Monday, September 19, 2011
Last week, the Eighth Circuit issued its opinion in Semi-Materials Co., Ltd. v. MEMC Electronic Materials, Inc. The case arose as a result of a series of International Sales Representation Agreements (the Agreements) through which Semi-Materials, Inc. (Semi-Materials) was to serve as the exclusive sales representative in South Korea and China for MEMC Electronic Materials (MEMC), a manufacturer of certain gaseous raw materials used in semiconductors chips and solar cells.
The key clause in the Agreements at issue in the case is as follows:
The compensation paid to [Semi-Materials] by [MEMC] will be a percentage of the NET SALES PRICE of PRODUCTS that are purchased from [MEMC] by the user of the PRODUCTS and delivered by [MEMC] to a site within the TERRITORY. The compensation percentage rates are listed in Appendix A.
The Agreements authorized Semi-Materials to "solicit and promote but not consummate sales" of MEMC's products in China and South Korea. MEMC's sales to end users took place through several different mechanisms, not all of which involved Semi-Materials. Two such mechanisms were "ex works" and "free carrier" sales. The former involved MEMC's satisfaction of the end-user's delivery requirements by simply placing the goods at the disposal of the buyer, either at MEMC's factory or at some other location. The latter involved MEMC's provision of the goods, cleared for export to a carrier selected by the buyer. MEMC did not pay sales commissions to Semi-Materials for goods provided to the Chinese and South Korean markets through these mechanisms. It claimed that it had no obligation to do so because the risk of loss transferred to the buyer before the product entered China or South Korea and that consequently the products were not "delivered by [MEMC] to a site within the TERRITORY" as required under the Agreements. The trail court bought this argument and granted MEMC partial summary judgment. But after trial, the jury awarded Semi-Materials over $200,000 in damages on its remaining claims.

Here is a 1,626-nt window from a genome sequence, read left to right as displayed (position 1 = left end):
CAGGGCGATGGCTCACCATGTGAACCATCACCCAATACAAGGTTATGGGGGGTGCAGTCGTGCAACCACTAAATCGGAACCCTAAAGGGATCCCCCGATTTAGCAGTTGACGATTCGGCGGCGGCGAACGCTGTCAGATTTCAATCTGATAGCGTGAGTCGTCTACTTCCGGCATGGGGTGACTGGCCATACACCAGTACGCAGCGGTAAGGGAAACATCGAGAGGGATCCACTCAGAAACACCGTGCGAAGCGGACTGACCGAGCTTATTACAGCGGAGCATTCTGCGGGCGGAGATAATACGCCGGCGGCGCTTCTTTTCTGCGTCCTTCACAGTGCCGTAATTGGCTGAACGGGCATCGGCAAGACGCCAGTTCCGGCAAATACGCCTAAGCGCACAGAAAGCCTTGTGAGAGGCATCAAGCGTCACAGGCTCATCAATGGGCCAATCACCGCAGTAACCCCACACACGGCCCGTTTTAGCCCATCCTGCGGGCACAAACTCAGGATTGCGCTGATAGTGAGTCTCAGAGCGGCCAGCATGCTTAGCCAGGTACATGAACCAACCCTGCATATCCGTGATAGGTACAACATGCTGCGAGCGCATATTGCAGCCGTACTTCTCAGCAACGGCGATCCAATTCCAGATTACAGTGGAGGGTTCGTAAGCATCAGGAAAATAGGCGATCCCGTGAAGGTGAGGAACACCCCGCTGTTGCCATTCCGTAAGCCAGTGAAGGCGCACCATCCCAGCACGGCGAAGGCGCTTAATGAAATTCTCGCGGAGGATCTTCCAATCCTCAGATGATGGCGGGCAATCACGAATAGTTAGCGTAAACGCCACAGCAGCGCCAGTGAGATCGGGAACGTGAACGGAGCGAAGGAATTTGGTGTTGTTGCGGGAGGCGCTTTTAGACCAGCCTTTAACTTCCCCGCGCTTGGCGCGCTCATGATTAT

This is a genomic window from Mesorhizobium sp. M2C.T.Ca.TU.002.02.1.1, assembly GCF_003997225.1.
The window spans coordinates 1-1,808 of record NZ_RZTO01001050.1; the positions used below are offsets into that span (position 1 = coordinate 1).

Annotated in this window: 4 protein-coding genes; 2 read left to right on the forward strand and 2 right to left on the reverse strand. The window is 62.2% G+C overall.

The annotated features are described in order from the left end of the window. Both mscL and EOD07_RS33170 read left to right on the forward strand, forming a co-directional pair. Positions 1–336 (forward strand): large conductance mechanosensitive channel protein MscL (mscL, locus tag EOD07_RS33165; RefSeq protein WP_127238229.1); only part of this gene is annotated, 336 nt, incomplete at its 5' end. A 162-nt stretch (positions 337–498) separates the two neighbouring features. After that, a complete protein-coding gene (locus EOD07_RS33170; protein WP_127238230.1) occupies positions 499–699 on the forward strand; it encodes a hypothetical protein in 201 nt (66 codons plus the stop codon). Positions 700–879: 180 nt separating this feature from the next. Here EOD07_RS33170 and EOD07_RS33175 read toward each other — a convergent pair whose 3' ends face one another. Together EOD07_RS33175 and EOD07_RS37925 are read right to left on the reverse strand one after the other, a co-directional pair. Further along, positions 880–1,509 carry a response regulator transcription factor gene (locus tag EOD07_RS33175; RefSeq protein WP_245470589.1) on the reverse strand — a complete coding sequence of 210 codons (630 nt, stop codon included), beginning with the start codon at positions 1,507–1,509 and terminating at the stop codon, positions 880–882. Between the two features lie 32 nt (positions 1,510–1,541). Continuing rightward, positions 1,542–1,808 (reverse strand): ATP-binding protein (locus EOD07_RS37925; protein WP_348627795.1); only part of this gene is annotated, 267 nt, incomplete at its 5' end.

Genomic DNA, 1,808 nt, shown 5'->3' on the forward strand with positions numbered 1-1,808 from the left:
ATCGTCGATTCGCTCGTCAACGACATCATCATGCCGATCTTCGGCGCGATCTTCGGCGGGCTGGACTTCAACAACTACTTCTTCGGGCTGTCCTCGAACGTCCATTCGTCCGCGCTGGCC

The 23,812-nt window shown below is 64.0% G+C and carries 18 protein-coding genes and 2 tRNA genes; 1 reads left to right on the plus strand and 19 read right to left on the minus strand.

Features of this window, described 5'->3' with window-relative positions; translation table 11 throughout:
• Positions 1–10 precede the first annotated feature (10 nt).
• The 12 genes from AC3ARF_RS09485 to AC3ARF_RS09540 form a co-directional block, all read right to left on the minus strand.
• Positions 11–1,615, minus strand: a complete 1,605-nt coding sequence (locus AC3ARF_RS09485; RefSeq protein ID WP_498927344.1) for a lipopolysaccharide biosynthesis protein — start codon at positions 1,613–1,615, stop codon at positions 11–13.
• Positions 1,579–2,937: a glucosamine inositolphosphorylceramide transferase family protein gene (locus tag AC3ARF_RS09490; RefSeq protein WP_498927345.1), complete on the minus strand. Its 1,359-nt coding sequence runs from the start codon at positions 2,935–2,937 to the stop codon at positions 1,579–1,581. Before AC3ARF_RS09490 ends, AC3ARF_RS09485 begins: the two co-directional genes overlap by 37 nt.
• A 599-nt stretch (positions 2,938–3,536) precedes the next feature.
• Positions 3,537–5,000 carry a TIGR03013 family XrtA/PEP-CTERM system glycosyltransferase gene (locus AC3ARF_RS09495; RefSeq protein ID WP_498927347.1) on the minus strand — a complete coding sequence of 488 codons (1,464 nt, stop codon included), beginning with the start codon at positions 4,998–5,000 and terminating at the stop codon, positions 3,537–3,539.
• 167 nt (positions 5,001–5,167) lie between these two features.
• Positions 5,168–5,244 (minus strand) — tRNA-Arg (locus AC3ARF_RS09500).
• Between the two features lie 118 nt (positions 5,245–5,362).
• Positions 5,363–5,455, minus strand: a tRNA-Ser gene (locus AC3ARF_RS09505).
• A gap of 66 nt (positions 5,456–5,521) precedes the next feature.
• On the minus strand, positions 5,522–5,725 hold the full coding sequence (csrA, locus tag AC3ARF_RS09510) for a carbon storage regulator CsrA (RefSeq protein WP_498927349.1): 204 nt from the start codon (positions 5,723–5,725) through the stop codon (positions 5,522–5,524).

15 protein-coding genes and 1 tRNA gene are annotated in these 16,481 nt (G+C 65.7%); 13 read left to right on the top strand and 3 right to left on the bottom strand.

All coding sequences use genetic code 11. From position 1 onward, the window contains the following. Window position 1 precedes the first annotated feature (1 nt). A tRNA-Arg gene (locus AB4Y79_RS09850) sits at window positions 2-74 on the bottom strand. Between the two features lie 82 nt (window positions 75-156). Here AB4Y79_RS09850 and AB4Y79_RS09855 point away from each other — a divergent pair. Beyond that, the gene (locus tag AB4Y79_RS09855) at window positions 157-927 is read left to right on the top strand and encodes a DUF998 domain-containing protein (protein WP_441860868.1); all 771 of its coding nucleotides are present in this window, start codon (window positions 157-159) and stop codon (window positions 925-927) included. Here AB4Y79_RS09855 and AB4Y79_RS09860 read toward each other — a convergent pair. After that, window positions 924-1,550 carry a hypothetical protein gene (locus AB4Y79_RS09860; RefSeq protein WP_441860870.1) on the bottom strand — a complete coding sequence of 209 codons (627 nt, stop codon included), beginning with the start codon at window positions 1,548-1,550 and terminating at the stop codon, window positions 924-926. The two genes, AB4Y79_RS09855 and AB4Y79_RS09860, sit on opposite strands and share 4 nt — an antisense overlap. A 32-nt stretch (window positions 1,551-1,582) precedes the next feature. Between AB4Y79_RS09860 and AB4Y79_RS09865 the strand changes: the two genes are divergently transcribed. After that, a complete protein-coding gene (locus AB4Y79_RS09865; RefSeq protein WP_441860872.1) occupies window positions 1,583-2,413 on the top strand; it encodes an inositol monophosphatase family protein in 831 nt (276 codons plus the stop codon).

Semi-Materials appealed the partial summary judgment in favor of MEMC, and the latter cross appealed, challenging the trial court's denial of its motion for a judgment as a matter of law on Semi-Material's remaining claims. In reversing the trial court's grant of partial summary judgment to MEMC, the Eighth Circuit determined that the "delivered by" language in the Agreements was in fact subject to more than one reasonable interpretation. Moreover, the Eight Circuit noted, "if MEMC’s interpretation of the Agreements prevails, the overall effect of the Agreements would be lost because MEMC could avoid ever paying a commission by simply shipping the goods using 'ex works' or 'free carrier' terms." Giving effect to MEMC's understanding of the Agreements would thus render the "delivered by" language ineffective, and courts generally attempt to construe contracts so as to give at least some effect to every clause.
The Eighth Circuit rejected MEMC's cross-appeal of the trial court's denial of its motion for judgment as a matter of law. MEMC's main argument in its motion was that its global sales manager did not have authority to enter into the Agreements with Semi-Materials. The Eighth Circuit found that there was ample evidence in the record to support the jury's conclusion that the MEMC's sales manager had (at the very least) apparent authority to enter into the Agreements on behalf of Semi-Materials.